Bowl light™ will only turn on when in a dark room. Please consult instructions prior to use.


No way! I thought.

And no way! it was as well for the Bacon Boss, the Handy Heater, and the Angry Mama Microwave Cleaner. In fact, the more I saw, the easier it got it to just scroll and click. 

And now? 

I am in it to win it!

Sunday, October 16, 2016

Flipping Out

Over the years a lot of crazes have swept the sixth grade. Back in 1973, when I was in sixth grade, everybody wanted Duncan yo-yo's and Wacky Package stickers. Twenty years later, when I first started teaching, it was baggy pants, slap bracelets, and gigapets. Ten years after that there were heelys, iPods, and silly bandz. Today? Flipping water bottles is the go-to.

Why not? We encourage kids to stay hydrated, and that means a water bottle in every hand. Drink half, and then accept the challenge to land that baby upright on...

the floor,
the desk,
your binder,
the floor, through your pants
and so forth

What's a teacher to do?

Just walk the dog, pull up your pants, roll on over to that group of kids, grab the water bottle, flip it into the trash can, and start your class.

Saturday, October 15, 2016

Phantom Dog Pain

Our neighbor's away this weekend and we are caring for her dog. Lady is a little temperamental: for example, she chose not to stay at our house last night. Instead she stood by the door and beamed us a message through her one good eye, something like, Why would I sleep in this house? I can practically smell my bed from here.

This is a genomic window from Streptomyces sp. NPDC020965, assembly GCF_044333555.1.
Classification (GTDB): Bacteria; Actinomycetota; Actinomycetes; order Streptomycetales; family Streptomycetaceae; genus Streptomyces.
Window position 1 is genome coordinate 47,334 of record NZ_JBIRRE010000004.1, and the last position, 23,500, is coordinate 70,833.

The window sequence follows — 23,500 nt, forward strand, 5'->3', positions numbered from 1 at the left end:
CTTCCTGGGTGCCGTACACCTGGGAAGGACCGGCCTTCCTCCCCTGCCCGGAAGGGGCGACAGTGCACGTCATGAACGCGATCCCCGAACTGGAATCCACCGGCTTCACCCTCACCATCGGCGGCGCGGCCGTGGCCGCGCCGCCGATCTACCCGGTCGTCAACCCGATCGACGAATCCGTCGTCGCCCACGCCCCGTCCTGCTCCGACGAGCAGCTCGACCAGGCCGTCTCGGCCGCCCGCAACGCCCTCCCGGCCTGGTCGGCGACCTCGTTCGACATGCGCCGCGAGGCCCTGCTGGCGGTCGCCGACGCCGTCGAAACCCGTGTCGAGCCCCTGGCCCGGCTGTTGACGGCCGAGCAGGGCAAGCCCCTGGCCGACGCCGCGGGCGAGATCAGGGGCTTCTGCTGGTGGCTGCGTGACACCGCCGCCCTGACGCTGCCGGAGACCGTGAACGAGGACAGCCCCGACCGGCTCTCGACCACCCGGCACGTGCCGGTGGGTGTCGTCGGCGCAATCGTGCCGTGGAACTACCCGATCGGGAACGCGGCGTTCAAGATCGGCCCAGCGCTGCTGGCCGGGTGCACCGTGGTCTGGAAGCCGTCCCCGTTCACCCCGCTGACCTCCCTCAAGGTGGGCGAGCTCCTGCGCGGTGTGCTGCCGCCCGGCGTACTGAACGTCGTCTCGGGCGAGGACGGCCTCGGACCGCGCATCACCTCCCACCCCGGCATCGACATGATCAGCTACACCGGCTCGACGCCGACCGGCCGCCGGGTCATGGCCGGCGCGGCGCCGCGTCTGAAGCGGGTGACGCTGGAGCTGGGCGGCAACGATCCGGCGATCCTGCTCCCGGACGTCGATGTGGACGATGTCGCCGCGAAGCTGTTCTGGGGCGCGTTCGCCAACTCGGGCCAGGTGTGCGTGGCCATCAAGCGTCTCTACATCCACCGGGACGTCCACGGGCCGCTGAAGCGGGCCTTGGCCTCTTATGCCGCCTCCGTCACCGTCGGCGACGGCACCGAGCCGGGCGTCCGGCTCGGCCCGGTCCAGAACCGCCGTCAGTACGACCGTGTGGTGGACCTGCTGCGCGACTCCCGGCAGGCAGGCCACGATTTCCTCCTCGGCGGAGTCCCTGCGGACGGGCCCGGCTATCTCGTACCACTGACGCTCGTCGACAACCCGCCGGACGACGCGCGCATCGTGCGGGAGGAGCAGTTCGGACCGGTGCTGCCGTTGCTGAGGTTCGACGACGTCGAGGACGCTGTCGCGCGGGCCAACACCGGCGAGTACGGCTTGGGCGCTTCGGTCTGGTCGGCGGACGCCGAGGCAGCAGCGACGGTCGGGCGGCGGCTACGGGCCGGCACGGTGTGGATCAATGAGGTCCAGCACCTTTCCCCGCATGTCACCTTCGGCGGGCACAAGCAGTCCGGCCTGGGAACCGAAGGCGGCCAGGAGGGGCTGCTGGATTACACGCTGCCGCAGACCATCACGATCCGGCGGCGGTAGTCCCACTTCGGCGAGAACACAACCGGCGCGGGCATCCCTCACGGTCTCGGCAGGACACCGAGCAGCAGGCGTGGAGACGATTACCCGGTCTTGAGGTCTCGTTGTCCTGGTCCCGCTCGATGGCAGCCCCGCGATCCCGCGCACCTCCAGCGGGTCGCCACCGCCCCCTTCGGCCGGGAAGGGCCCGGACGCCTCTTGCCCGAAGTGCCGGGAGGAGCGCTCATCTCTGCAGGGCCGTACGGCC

To be honest, that makes her even easier to look after, especially since she and our cat are not on speaking terms. I just walked through the courtyard to take her out this morning, and as I opened the front door, she hopped down from the couch and stretched. I clipped her collar and leash on and we headed up the stairs and across the parking lot to the wooded hill. I had made the same trip a thousand times with Isabel, but this was the first time I had made it with a dog since we lost her.

And that made me really sad.

Friday, October 14, 2016

Problem Solved

Give a kid an iPad, and he'll be able to catch his own dinner.

That's pretty much the theory behind our district's one to one initiative. For the last three years every 2nd and 6th grader has received an ipad, and every 9th grader has been issued a Macbook Air. As teachers? Our instructions have pretty much been, Use the devices to enhance instruction, but be sure to give the students some latitude to innovate.

I get that philosophy. I may be an immigrant to this brave new digital world, but I like to think I have assimilated quite well. And although it's tempting to focus on the inappropriate of the innovations (accessing non-school material during class, airdropping all manner of things to other people within Bluetooth range, and finding several ingenious ways around our school restrictions, to name a very few), let me tell you: those kids impress me with their creative uses of their devices all the time.

Why just today, a group of students was doing a skit for reading. "Do you have a speaker?" one of them asked me.